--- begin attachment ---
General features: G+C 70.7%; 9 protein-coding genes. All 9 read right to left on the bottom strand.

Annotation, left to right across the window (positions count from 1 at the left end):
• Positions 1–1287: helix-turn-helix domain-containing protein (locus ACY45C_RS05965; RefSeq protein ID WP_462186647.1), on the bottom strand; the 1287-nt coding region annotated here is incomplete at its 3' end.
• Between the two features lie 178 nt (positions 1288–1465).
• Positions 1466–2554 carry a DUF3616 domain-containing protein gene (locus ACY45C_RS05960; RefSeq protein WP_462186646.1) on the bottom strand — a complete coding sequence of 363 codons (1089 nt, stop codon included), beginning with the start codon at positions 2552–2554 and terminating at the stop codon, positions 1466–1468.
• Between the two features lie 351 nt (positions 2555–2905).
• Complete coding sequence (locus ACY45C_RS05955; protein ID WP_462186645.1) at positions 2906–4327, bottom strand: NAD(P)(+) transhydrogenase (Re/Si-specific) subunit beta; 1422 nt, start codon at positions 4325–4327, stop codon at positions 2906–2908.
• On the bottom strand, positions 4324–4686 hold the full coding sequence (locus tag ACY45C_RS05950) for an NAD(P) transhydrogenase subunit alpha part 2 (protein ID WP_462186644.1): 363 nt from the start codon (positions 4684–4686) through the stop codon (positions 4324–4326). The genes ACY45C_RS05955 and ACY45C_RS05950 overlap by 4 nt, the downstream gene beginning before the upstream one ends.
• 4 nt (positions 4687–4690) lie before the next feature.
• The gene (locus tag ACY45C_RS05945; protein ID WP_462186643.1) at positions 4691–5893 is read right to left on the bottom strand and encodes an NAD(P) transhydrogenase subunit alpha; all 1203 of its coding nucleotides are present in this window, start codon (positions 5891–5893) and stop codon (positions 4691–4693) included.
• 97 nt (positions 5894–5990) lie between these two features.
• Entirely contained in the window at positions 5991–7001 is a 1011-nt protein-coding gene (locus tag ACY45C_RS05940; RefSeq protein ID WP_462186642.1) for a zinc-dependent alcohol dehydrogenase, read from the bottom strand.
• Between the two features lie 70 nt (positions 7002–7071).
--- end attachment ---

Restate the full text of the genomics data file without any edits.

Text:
General features: G+C 70.7%; 9 protein-coding genes. All 9 read right to left on the bottom strand.

Annotation, left to right across the window (positions count from 1 at the left end):
• Positions 1–1287: helix-turn-helix domain-containing protein (locus ACY45C_RS05965; RefSeq protein ID WP_462186647.1), on the bottom strand; the 1287-nt coding region annotated here is incomplete at its 3' end.
• Between the two features lie 178 nt (positions 1288–1465).
• Positions 1466–2554 carry a DUF3616 domain-containing protein gene (locus ACY45C_RS05960; RefSeq protein WP_462186646.1) on the bottom strand — a complete coding sequence of 363 codons (1089 nt, stop codon included), beginning with the start codon at positions 2552–2554 and terminating at the stop codon, positions 1466–1468.
• Between the two features lie 351 nt (positions 2555–2905).
• Complete coding sequence (locus ACY45C_RS05955; protein ID WP_462186645.1) at positions 2906–4327, bottom strand: NAD(P)(+) transhydrogenase (Re/Si-specific) subunit beta; 1422 nt, start codon at positions 4325–4327, stop codon at positions 2906–2908.
• On the bottom strand, positions 4324–4686 hold the full coding sequence (locus tag ACY45C_RS05950) for an NAD(P) transhydrogenase subunit alpha part 2 (protein ID WP_462186644.1): 363 nt from the start codon (positions 4684–4686) through the stop codon (positions 4324–4326). The genes ACY45C_RS05955 and ACY45C_RS05950 overlap by 4 nt, the downstream gene beginning before the upstream one ends.
• 4 nt (positions 4687–4690) lie before the next feature.
• The gene (locus tag ACY45C_RS05945; protein ID WP_462186643.1) at positions 4691–5893 is read right to left on the bottom strand and encodes an NAD(P) transhydrogenase subunit alpha; all 1203 of its coding nucleotides are present in this window, start codon (positions 5891–5893) and stop codon (positions 4691–4693) included.
• 97 nt (positions 5894–5990) lie between these two features.
• Entirely contained in the window at positions 5991–7001 is a 1011-nt protein-coding gene (locus tag ACY45C_RS05940; RefSeq protein ID WP_462186642.1) for a zinc-dependent alcohol dehydrogenase, read from the bottom strand.
• Between the two features lie 70 nt (positions 7002–7071).